In 1993, and only in 1993, the NFL had two bye weeks. The one-year experiment stretched the regular season to 18 weeks.
Now, with the addition of a 17th game, the season permanently becomes an 18-week proposition, minimum. It also feels like a matter of time before the NFL adds an 18th game. At that time, or possibly before then, the league could bring back a second bye week.
The league has resisted returning to two byes because the networks didn’t like it. With every team getting two weeks off in an 18-week season, the week-in, week-out schedule became diluted.
But the circumstances have changed, and they will change some more. For starters, the league has expanded from 28 teams to 32 since 1993, which provides two extra games per week. More importantly, as legalized gambling spreads and as advances in technology allow for robust in-game, per-play betting by projecting images in real time from stadiums to homes and sports bars, the league and the networks will prefer having fewer games played at once.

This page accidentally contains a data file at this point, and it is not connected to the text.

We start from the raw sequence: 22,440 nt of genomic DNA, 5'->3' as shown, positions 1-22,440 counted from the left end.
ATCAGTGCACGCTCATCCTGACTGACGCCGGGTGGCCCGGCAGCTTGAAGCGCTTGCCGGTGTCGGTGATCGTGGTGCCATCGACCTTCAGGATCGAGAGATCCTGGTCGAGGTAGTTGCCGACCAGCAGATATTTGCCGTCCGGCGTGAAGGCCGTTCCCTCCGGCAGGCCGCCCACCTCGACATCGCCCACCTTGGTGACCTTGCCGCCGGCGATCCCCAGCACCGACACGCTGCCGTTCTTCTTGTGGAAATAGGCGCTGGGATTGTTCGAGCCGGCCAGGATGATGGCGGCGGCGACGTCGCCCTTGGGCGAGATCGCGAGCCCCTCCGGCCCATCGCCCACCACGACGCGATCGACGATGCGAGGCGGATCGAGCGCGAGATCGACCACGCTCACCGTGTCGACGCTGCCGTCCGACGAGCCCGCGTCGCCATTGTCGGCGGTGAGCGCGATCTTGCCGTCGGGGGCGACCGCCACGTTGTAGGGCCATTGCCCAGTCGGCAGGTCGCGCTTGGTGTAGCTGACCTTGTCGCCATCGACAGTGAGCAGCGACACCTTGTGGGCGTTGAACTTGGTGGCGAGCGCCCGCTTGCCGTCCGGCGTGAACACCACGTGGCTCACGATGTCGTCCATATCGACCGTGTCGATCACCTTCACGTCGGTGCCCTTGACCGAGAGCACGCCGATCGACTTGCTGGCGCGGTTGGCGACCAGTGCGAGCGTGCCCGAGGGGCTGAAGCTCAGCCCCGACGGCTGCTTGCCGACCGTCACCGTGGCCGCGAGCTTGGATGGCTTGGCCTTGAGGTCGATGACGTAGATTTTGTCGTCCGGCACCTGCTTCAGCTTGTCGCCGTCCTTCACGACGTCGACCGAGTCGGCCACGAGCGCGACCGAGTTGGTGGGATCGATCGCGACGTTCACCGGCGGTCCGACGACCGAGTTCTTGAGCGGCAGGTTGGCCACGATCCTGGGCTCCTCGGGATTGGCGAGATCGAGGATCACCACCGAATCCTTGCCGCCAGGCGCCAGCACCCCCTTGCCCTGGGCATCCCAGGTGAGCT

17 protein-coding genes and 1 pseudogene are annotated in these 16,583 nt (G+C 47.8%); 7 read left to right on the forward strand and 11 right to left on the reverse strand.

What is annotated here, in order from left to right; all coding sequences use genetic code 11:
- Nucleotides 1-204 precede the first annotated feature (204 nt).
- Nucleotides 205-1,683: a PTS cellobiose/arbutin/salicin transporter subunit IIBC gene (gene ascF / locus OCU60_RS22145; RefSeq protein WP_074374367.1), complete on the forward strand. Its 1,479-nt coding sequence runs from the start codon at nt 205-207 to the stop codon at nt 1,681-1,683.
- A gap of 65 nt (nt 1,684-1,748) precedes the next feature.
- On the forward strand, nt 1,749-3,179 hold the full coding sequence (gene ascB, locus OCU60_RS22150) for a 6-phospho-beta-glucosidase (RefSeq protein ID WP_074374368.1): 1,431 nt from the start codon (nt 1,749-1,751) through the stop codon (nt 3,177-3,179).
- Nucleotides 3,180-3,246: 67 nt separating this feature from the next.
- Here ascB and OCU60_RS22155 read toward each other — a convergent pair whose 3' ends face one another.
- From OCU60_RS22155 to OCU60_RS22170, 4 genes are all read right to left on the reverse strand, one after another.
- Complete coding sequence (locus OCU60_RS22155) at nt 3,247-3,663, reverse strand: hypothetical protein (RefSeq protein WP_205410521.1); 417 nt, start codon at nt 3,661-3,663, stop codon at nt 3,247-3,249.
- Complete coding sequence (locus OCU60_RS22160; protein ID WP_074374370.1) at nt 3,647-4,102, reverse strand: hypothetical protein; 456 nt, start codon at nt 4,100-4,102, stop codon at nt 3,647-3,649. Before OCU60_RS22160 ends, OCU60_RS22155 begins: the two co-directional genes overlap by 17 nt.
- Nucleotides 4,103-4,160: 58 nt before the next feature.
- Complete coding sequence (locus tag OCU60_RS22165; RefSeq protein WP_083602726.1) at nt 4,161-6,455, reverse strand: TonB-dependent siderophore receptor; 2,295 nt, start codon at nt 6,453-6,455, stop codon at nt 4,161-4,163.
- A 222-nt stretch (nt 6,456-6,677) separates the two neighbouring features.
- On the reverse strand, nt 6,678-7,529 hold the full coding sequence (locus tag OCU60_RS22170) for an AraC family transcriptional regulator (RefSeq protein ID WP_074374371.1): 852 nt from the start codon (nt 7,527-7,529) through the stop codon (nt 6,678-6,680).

That’s why it’s likely if not inevitable that the league eventually will expand broadcast windows, with four on Sundays (the London games could begin at 9:30 a.m. ET), two on Mondays, one on Tuesdays, one on Wednesdays, and one or two on Thursdays. (Friday and Saturday are off limits from Labor Day until mid-December, due to the broadcast antitrust exemption.)
A second bye would help to further limit the cluster of 1:00 p.m. ET games that becomes a dizzying experience for those who’d like to focus on one game at a time. Those six, seven, eight, nine, or 10 games played at once also represent missed opportunities to maximize in-game betting on any one contest.
Use of a second bye also would make it easier to justify a creative alignment of gaps between games, making it easier to fill in Tuesdays, Wednesdays, and Thursdays without having players perform on insufficient rest.
Regardless, more is coming. More than 17 games. More than 18 weeks. Eventually, 18 games. Eventually, two byes.
(Eventually, more teams.)